Leland H. Hartwell's speech at the Nobel Banquet, December 10, 2001
Your Majesties, Your Royal Highnesses,
Honoured Laureates, Ladies and Gentlemen,
The goal of science, as we all know, is to discover simplicity in the midst of complexity. Yet when Paul Nurse, Tim Hunt and I and our students and colleagues began studying how cells divide, any sensible scientist should have expected to find only hopeless complexity. If you think of cell division as a symphony, we knew that the symphony had to be performed by thousands of musicians each playing a different instrument. So - our research can only be described as motivated by a kind of foolish optimist. Sometimes nature rewards foolish optimism. Continuing with the metaphor of cell division as a symphony, our research paths led each of us, independently and by great luck, smack into the conductor of the symphony. And, it turned out that the same conductor performed this symphony in all types of cells - yeast, fruit flies, sea urchins, frogs and humans. I really have no idea how often nature rewards such foolish optimism, but I am pleased to report that the Nobel committee is rather fond of foolish optimism.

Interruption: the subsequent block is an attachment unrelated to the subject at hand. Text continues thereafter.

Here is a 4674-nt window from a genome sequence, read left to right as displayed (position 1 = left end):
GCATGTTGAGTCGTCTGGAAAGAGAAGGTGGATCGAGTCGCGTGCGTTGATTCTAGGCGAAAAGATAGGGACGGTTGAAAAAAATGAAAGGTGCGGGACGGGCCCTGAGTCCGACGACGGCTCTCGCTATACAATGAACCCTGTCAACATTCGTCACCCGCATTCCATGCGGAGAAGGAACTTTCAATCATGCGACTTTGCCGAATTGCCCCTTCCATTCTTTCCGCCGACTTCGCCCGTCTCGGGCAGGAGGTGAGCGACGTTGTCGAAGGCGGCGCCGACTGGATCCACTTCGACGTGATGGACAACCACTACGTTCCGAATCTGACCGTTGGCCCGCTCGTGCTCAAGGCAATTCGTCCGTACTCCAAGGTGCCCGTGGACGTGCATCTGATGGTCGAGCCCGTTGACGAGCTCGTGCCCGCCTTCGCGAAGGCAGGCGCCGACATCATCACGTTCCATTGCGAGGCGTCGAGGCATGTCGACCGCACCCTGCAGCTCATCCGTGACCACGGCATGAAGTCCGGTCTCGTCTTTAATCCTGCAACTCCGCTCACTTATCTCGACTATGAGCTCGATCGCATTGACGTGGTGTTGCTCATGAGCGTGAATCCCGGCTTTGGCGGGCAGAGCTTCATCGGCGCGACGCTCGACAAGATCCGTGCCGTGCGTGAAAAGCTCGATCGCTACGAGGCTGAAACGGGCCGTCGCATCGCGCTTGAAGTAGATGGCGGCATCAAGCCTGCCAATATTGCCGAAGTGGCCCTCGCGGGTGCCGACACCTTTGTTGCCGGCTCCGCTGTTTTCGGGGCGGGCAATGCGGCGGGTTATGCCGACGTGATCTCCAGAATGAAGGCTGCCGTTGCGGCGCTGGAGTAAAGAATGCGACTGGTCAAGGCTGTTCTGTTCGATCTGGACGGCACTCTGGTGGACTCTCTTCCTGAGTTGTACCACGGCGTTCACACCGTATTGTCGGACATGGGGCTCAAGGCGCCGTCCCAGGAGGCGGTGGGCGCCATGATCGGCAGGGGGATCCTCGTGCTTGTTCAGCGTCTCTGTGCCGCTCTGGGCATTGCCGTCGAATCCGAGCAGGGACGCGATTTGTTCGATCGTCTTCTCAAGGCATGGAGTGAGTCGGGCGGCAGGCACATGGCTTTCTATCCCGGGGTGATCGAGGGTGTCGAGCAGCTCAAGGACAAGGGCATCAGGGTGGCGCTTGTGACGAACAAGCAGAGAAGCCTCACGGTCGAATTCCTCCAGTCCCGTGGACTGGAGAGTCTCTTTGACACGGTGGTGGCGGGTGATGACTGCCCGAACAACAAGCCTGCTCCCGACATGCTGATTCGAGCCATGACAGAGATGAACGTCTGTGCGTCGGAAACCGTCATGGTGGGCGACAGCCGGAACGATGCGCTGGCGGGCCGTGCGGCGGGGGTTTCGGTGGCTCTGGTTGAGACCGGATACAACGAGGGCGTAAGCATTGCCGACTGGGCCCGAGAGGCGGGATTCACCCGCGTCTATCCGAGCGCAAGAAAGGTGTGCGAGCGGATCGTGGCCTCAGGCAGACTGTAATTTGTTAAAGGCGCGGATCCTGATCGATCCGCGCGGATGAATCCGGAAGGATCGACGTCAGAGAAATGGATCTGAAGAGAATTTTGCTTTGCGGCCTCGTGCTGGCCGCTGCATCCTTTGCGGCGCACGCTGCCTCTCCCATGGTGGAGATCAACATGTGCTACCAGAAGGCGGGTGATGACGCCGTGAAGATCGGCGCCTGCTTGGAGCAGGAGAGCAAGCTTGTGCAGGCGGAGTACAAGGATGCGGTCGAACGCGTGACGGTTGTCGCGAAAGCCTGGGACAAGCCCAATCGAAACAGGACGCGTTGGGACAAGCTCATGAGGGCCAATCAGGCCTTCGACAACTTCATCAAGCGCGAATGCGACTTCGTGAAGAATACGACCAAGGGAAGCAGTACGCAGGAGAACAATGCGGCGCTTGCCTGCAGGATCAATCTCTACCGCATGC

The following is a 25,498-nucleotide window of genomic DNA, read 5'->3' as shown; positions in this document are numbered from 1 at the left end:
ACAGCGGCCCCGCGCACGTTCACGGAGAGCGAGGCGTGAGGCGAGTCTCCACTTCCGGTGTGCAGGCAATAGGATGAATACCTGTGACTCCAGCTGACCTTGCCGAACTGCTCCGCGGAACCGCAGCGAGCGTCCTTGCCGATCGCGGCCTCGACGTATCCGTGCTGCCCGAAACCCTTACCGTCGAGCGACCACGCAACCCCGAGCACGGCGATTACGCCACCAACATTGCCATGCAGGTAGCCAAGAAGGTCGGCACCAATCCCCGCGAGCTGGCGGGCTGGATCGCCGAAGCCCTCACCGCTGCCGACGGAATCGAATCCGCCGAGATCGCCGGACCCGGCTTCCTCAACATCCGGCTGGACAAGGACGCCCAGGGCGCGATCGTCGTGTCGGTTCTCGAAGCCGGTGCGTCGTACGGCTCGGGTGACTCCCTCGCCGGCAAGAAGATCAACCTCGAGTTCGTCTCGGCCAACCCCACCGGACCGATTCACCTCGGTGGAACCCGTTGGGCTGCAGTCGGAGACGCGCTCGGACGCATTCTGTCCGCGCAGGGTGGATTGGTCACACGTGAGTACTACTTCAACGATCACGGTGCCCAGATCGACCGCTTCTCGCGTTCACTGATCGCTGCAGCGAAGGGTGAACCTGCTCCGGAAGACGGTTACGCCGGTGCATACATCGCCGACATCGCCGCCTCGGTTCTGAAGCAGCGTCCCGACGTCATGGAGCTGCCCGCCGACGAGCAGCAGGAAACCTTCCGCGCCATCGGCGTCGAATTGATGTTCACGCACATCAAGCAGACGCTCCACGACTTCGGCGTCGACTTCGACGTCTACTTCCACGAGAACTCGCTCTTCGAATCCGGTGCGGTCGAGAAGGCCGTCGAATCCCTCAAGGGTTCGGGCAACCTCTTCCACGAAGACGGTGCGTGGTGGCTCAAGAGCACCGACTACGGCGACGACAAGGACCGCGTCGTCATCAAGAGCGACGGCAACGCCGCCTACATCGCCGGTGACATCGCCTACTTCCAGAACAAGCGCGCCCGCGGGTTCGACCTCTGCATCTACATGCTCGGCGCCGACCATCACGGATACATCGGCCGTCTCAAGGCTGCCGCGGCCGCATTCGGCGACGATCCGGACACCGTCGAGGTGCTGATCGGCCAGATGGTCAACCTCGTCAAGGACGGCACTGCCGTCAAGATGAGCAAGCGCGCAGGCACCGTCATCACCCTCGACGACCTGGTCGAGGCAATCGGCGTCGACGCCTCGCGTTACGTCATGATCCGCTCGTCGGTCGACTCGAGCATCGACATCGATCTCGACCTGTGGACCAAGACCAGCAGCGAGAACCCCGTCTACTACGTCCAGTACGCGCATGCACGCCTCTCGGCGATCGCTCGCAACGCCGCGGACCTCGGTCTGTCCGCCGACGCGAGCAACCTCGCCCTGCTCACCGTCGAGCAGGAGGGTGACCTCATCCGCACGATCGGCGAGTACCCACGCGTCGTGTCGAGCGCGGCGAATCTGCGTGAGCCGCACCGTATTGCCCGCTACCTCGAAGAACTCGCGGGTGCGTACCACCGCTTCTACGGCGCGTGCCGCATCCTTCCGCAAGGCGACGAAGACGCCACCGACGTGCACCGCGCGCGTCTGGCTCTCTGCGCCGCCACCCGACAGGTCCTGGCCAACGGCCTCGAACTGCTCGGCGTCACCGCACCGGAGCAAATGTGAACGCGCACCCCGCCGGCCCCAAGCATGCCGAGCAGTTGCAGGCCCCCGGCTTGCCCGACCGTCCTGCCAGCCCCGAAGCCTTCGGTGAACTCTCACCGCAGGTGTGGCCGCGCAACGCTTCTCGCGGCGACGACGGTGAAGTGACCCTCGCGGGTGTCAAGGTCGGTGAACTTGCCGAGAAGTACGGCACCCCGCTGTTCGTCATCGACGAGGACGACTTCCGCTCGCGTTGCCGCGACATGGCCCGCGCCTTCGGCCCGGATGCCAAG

From Les Prix Nobel. The Nobel Prizes 2001, Editor Tore Frängsmyr, [Nobel Foundation], Stockholm, 2002
Copyright © The Nobel Foundation 2001
"for their discoveries concerning genetic regulation of organ development and programmed cell death'"
"for their discoveries concerning the genetic control of early embryonic development"
"for their discovery that genes act by regulating definite chemical events"